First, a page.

Quest, based in Ashford, England, developed Cyba as part of an "extensive program to create the odors of the future by tracking down new scents in strange places," says Paul Austin, the company's vice president of marketing and new business development.

To capture the aroma of a meteorite, Small and his team not only smelled one themselves but also used a technique called "head space analysis," in which a glass dome is placed over the sample to collect its odor molecules. Small's team then softened the smoky, metallic elements of the meteorite's aroma with florals, citrus, amber and musk.

The otherworldly fragrance is what perfumers refer to as a "concept fragrance," designed to provide a foundation on which other designers can base their own signature fragrances. So, alas, you won't find Cyba in stores--at least not in this galaxy.

More information about Quest is available at www.questintl.com.

DATA SHARING THE SONG OF LIFE? By allowing users worldwide to share and distribute music for free via the Web, Napster has already made headlines--not to mention ruffling more than a few feathers--by challenging the music industry's traditional distribution system. Soon, similar technology may be used in a whole new way--to facilitate the sharing of genetic data by scientists involved in the Human Genome Project.

When it began in 1990, the Human Genome Project's first objective was to sequence the more than 100,000 genes in human DNA. That goal was met in June 2000. Now it's on to the next step: figuring out the interactions of the 3 billion base pairs of guanine, thymine, adenine and cytosine that make up those genes. That could take a while, especially because much of the data is scattered in the databases of scientists across the world.

Lincoln Stein, a bioinformaticist at the Cold Spring Harbor Laboratory in Cold Spring Harbor, N.Y., has proposed a way for researchers working on the human genome to share data through the Distributed Sequence Annotation System (DAS), which would use technology similar to both Napster and Gnutella, the Nullsoft software that lets users share more than just music files.

At the heart of DAS would be a centralized reference server that would hold a detailed map of the genome; researchers could then make comparisons and annotations to that map using information maintained on their own hard drives.

"About a year ago, a lot of the data was inaccessible," Stein says. "It was in paper journals or ad hoc websites. You couldn't take it [from the websites] and easily compare it because of different formats."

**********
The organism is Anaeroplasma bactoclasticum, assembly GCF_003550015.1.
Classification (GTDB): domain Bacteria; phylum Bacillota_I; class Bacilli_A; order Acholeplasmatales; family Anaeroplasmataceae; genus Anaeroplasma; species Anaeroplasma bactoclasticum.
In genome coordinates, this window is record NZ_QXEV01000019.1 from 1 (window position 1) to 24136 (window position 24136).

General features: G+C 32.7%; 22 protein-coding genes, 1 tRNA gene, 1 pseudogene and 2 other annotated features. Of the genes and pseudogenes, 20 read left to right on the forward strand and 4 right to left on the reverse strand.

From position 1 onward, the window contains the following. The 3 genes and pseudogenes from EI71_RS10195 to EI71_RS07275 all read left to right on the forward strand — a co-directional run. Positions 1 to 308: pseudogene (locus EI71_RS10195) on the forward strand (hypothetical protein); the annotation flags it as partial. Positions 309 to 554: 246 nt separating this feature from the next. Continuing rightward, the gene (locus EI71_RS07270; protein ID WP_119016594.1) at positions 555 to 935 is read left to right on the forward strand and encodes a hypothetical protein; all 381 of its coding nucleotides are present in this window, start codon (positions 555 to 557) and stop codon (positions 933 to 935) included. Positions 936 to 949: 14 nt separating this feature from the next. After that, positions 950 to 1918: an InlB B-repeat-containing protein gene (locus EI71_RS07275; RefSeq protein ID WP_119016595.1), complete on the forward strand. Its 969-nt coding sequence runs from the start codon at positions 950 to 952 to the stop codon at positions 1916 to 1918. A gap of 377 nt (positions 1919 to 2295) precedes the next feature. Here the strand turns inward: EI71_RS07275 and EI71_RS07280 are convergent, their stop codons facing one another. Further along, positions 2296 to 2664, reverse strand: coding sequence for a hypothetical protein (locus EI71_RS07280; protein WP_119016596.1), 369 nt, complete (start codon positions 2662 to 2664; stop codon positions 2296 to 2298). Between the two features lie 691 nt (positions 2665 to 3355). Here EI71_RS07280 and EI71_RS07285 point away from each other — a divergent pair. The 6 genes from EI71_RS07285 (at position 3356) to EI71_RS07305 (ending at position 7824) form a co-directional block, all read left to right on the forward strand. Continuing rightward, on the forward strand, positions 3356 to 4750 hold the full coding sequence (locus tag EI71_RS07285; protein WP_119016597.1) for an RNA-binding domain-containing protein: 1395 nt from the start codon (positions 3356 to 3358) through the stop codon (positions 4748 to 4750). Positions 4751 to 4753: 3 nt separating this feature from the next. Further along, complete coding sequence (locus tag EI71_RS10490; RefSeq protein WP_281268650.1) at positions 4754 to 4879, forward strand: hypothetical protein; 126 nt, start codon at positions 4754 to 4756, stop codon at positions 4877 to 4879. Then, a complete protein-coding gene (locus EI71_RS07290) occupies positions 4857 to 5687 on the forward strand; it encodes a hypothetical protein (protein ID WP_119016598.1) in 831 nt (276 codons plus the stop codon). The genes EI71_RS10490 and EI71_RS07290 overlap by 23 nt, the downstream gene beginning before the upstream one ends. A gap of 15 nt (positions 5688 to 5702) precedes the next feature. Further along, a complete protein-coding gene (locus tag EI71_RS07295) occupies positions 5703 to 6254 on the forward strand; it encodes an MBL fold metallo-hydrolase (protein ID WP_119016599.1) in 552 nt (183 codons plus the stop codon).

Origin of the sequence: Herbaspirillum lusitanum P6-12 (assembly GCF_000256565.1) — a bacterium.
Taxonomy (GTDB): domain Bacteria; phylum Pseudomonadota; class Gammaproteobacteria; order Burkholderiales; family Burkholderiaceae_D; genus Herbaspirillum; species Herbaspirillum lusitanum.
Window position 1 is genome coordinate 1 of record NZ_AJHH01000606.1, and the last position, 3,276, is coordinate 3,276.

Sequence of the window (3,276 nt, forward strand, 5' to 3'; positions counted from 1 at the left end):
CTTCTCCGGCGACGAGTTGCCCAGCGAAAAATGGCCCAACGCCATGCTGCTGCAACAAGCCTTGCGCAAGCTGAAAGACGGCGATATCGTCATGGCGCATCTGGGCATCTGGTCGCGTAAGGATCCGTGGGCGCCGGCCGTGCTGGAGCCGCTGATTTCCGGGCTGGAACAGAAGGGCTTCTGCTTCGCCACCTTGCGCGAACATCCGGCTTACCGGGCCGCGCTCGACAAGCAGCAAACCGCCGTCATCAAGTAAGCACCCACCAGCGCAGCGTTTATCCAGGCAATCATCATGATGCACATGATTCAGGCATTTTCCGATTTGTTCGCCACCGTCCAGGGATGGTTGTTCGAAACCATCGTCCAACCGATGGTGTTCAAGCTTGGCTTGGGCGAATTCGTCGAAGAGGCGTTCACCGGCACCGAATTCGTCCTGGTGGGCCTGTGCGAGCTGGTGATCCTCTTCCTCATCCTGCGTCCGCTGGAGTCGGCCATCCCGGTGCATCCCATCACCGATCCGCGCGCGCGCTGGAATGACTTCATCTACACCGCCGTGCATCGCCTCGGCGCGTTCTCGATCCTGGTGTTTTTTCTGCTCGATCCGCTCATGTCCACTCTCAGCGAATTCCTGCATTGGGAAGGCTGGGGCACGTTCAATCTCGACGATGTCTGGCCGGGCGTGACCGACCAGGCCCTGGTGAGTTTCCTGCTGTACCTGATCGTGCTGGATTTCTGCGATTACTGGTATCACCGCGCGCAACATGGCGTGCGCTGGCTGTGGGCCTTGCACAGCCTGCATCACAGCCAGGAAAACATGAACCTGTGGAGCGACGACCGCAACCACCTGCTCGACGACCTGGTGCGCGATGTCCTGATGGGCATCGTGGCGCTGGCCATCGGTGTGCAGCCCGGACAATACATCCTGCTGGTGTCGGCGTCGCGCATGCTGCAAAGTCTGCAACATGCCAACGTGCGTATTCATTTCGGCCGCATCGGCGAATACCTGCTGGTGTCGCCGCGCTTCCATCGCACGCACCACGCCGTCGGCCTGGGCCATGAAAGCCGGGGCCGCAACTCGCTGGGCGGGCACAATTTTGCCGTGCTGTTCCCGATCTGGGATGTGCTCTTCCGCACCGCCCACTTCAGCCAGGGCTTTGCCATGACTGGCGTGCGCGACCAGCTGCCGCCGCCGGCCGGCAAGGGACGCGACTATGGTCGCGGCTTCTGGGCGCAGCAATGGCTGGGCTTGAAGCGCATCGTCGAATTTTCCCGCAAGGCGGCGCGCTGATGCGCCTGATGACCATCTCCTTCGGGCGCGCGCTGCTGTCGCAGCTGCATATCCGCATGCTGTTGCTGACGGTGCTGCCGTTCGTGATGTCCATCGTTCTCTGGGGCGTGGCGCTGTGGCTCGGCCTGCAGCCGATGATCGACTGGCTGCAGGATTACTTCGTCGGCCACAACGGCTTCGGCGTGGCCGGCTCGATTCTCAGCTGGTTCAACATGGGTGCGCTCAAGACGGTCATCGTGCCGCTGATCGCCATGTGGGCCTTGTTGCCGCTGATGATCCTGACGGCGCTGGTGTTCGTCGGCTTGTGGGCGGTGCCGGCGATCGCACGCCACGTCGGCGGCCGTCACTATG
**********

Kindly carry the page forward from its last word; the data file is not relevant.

DAS would provide a common format in XML, which would be searchable through add-ons Stein and his team have built onto an Apache Web Server. The result? Users worldwide would be able to view relevant data from one another's hard drives.

Stein says DAS differs from Napster in that it depends on someone manually creating links to data sources, whereas Napster goes through the entire Web. As a result, DAS "won't fill up the bandwidth the way Napster does," Stein says. "We run terabytes. Napster runs tens to hundreds of terabytes." -Joe Sullivan SECURITY CAT AND MOUSE If you have a power protector and the latest virus-scanning software, you may think you've got your home office covered. But watch out: If you have feline friends, you could still be in for a surprise.

Sometimes your computer keyboard is the quickest route from point A to point B on a cat's mission of vital if well-concealed importance. Cute as that may be, the result often isn't. Lost data, incorrect data inputs or crashed systems are just some of the hazards posed by wayward paws. To the rescue comes BitBoost Systems (www.bitboost.com), a Tucson, Ariz.-based company that offers cat detector/cat repellent software called PawSense for Windows-or NT-based PCs.

How does the software work? According to BitBoost, cats have a distinct pattern of "typing" when they walk across a keyboard. PawSense is programmed to distinguish the pattern of paws from that of human fingers. After one or two steps, PawSense will detect the presence of a furry culprit. The software then blocks all keypad input and emits a sound--such as that of a harmonica or hiss (you can also record your own)--that cats find annoying. PawSense is available from BitBoost's website for $19.99.

MARKETING WHAT'S IN A NAME? Back in January, Halfway, Ore. (population 345), was rechristened Half.com at the request of a Conshohocken, Pa.-based Internet company of the same name. The town agreed to change its handle for a year in exchange for computers and cash.

City Planner Patti Huff reports that the company donated 20 computers to the grade school, one to City Hall for community use and one to Head Start. It also set up a website for the town and hired a local webmaster, and gave $75,000 toward community revitalization as well as a donation to the Baker County Fair and Panhandle Rodeo.

But the town is still recognizable to its loyal residents. "The name change is by proclamation only, so we didn't legally change it," says Huff. "The only noticeable difference is a new sign when you drive into town. And the letterhead is a little different."

HOT TOPIC E-COMMERCE GREASING THE WHEELS By Lee Pender The World Wide Web is not always as worldwide as its name suggests, especially in the realm of global e-commerce. Sure, a customer in Iceland can go to a U.S. company's website and place an order, but will the order ever arrive? With the complex web of tariffs, trade restrictions and customs regulations that encircles the globe, the seemingly simple act of shipping an order abroad can be next to impossible. And as online exchanges continue to explode, global commerce is becoming an even more pressing problem.